It’s not just pilots who keep jumbo jets flying from New York to L.A. Air traffic controllers guide such flights so they don’t run into the cargo planes rushing from San Francisco to Miami, or slam into the corporate jets speeding from Dallas to Chicago. Both types of professionals earn their high pay by making sure passengers stay safe in the air.
Pilots averaged $128,760 per year, as of May 2012, says the U.S. Bureau of Labor Statistics. The big earners made over $187,199, while the lowest paid got less than $66,970. To make their money, pilots fly jet and propeller planes that carry people and freight. Most planes, unless they’re small, need two pilots -- a captain and a copilot. They check out their vehicle before the flight, start the engines and operate controls, and handle the plane so it takes off and lands in one piece. Pilots need a commercial pilot's license from the Federal Aviation Administration and many have college degrees.
Air traffic controllers made a mean $118,430 a year, with a low under $64,930 and a high above $171,340. From control centers at airports or throughout the country, they tell pilots where and when to take off, land, and navigate with their planes. They give weather reports and approve changes to flight paths. Because they usually look after a bunch of flights at the same time, they need to think fast and work with other controllers. Controllers need to be U.S. citizens, earn an FAA-approved air traffic management degree and finish training at the FAA Academy.
Most pilots work for scheduled air transportation, such as passenger airlines. They also earn their highest pay there, averaging $130,410 yearly in 2012. Most air traffic controllers work for the federal government, where in 2012 they made their best salaries at a mean $121,470. The top-paying state for pilots was New York, at a mean $164,610, while the top among cities belonged to Dallas, averaging $184,230. For controllers, the best pay was in the District of Columbia, which the BLS considers a state. Salaries averaged $142,020. In cities, Anchorage, Alaska, was number one at a mean $114,830.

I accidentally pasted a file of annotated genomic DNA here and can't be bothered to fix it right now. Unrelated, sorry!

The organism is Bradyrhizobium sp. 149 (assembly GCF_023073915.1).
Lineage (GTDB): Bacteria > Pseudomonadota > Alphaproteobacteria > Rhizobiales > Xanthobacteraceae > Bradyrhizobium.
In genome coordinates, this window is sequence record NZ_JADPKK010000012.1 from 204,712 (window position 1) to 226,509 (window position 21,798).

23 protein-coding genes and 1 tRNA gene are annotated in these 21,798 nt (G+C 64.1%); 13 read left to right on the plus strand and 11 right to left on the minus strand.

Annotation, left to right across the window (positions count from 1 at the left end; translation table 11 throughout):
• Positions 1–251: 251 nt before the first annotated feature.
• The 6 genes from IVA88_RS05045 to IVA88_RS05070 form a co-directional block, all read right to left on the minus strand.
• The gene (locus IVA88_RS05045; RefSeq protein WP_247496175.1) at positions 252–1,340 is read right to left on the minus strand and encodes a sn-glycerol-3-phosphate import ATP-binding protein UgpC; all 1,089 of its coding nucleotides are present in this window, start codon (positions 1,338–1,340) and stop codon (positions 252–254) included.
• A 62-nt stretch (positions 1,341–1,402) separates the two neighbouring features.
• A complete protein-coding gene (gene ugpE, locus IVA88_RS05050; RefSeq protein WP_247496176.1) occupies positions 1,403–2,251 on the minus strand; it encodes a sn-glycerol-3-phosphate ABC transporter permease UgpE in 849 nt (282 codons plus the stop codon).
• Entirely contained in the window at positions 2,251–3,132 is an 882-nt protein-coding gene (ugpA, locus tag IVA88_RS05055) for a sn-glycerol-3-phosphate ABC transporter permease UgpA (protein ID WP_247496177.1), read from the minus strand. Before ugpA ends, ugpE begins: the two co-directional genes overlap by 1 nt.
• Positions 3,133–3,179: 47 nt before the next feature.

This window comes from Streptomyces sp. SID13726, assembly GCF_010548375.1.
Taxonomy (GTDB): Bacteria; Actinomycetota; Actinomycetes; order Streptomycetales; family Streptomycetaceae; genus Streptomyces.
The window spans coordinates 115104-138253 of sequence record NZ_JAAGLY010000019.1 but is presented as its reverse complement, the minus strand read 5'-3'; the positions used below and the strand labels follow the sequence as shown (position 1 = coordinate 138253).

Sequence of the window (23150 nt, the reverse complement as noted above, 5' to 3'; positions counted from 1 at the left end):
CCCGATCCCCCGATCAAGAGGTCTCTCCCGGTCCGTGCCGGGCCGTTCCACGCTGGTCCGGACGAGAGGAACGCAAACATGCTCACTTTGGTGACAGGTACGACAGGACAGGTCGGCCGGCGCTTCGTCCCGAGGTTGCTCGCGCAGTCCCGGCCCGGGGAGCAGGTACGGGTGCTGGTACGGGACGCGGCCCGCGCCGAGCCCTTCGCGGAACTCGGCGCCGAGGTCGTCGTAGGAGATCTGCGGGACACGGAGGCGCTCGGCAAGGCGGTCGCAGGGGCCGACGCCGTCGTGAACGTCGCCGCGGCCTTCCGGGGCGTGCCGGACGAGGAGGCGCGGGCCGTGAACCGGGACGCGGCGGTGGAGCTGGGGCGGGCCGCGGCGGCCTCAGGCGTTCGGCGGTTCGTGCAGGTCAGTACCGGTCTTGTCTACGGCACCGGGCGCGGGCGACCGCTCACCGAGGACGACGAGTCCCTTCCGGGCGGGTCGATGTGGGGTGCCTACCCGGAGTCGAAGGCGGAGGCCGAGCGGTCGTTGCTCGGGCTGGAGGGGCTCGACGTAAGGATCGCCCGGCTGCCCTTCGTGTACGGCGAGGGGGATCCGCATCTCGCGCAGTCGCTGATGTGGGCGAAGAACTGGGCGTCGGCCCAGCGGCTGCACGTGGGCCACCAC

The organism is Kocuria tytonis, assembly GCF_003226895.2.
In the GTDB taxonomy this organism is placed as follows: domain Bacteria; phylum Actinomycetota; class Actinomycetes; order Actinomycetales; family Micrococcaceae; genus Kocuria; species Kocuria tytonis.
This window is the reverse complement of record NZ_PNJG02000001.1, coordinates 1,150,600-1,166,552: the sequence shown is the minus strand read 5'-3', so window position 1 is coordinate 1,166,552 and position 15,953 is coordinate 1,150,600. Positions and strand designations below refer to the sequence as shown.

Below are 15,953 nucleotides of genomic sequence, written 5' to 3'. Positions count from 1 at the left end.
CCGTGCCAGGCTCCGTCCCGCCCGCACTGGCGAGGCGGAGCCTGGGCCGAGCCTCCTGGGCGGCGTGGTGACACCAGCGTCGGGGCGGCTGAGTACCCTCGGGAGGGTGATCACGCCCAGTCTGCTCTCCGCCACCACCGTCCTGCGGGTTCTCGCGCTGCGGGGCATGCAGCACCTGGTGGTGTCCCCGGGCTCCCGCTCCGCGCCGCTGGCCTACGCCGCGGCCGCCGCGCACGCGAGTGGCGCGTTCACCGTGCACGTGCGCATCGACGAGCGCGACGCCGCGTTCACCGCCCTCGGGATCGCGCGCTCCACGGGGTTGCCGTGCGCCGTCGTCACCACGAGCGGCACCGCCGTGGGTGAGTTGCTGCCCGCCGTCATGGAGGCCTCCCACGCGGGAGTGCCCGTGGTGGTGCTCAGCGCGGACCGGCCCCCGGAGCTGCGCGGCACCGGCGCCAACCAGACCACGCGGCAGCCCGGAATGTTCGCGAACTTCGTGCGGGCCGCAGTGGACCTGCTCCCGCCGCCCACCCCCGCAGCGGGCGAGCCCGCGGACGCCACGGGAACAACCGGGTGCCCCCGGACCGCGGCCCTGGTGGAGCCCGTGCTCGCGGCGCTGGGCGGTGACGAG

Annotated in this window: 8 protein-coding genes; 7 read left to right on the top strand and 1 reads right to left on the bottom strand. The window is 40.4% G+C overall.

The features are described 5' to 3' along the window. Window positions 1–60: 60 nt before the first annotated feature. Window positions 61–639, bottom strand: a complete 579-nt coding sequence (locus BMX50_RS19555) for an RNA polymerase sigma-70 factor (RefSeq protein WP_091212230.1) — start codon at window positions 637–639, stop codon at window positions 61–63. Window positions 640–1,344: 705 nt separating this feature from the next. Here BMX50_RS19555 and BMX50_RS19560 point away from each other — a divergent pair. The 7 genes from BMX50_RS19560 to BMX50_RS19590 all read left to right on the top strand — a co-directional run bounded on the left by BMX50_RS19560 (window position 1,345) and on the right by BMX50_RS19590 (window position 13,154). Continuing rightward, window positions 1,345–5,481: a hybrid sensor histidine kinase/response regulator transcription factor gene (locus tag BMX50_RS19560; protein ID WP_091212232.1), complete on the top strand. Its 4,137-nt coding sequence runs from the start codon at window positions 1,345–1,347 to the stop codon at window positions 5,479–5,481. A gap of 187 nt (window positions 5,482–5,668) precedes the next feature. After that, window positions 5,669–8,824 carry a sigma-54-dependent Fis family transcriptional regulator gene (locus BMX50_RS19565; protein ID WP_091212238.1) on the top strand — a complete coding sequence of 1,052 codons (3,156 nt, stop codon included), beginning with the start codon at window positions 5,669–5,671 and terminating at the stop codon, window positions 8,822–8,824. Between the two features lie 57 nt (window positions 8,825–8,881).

For both pilots and air traffic controllers, unions call most of the shots with pay. According to the BLS, about 62 percent of all pilots and 95 percent of all airline pilots are members of such unions as the Air Line Pilots Association, International. About 90 percent of air traffic controllers are members of the National Air Traffic Controllers Association. Because both jobs are highly stressful and require quick physical responses, both have mandatory retirement ages: 65 for pilots and 56 for controllers.
- U.S. Bureau of Labor Statistics: Wages for Airline Pilots, Copilots and Flight Engineers
- U.S. Bureau of Labor Statistics: What Airline and Commercial Pilots Do
- U.S. Bureau of Labor Statistics: How to Become an Airline or Commercial Pilot
- U.S. Bureau of Labor Statistics: Wages for Air Traffic Controllers
- U.S. Bureau of Labor Statistics: What Air Traffic Controllers Do
- U.S. Bureau of Labor Statistics: How to Become an Air Traffic Controller
- U.S. Bureau of Labor Statistics: Work Environment for Airline Pilots, Copilots and Flight Engineers
- U.S. Bureau of Labor Statistics: Work Environment for Air Traffic Controllers
Aurelio Locsin has been writing professionally since 1982. He published his first book in 1996 and is a frequent contributor to many online publications, specializing in consumer, business and technical topics. Locsin holds a Bachelor of Arts in scientific and technical communications from the University of Washington.